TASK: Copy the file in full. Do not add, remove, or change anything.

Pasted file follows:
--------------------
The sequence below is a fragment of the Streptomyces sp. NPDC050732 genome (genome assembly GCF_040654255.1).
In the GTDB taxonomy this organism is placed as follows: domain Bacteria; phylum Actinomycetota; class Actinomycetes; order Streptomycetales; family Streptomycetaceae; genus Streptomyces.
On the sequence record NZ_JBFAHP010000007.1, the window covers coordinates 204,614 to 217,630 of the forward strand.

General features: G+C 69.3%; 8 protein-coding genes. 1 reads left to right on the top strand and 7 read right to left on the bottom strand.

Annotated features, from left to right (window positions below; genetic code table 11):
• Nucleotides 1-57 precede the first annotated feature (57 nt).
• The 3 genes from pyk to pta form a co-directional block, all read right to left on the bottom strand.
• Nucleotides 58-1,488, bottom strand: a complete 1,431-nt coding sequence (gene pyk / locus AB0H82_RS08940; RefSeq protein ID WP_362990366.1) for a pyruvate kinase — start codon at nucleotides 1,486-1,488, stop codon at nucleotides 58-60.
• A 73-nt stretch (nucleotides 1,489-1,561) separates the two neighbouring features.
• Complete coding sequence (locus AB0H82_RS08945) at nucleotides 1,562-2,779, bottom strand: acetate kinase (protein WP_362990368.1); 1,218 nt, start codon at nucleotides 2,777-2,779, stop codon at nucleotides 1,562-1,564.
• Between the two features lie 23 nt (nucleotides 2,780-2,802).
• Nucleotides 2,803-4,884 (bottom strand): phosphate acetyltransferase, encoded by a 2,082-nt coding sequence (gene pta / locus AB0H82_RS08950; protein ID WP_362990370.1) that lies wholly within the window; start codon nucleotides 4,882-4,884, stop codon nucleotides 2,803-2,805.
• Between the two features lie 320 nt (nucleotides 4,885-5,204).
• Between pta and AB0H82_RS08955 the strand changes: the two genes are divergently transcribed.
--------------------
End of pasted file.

The sequence below is a fragment of the Streptomyces sp. NPDC050732 genome (genome assembly GCF_040654255.1).
In the GTDB taxonomy this organism is placed as follows: domain Bacteria; phylum Actinomycetota; class Actinomycetes; order Streptomycetales; family Streptomycetaceae; genus Streptomyces.
On the sequence record NZ_JBFAHP010000007.1, the window covers coordinates 204,614 to 217,630 of the forward strand.

General features: G+C 69.3%; 8 protein-coding genes. 1 reads left to right on the top strand and 7 read right to left on the bottom strand.

Annotated features, from left to right (window positions below; genetic code table 11):
• Nucleotides 1-57 precede the first annotated feature (57 nt).
• The 3 genes from pyk to pta form a co-directional block, all read right to left on the bottom strand.
• Nucleotides 58-1,488, bottom strand: a complete 1,431-nt coding sequence (gene pyk / locus AB0H82_RS08940; RefSeq protein ID WP_362990366.1) for a pyruvate kinase — start codon at nucleotides 1,486-1,488, stop codon at nucleotides 58-60.
• A 73-nt stretch (nucleotides 1,489-1,561) separates the two neighbouring features.
• Complete coding sequence (locus AB0H82_RS08945) at nucleotides 1,562-2,779, bottom strand: acetate kinase (protein WP_362990368.1); 1,218 nt, start codon at nucleotides 2,777-2,779, stop codon at nucleotides 1,562-1,564.
• Between the two features lie 23 nt (nucleotides 2,780-2,802).
• Nucleotides 2,803-4,884 (bottom strand): phosphate acetyltransferase, encoded by a 2,082-nt coding sequence (gene pta / locus AB0H82_RS08950; protein ID WP_362990370.1) that lies wholly within the window; start codon nucleotides 4,882-4,884, stop codon nucleotides 2,803-2,805.
• Between the two features lie 320 nt (nucleotides 4,885-5,204).
• Between pta and AB0H82_RS08955 the strand changes: the two genes are divergently transcribed.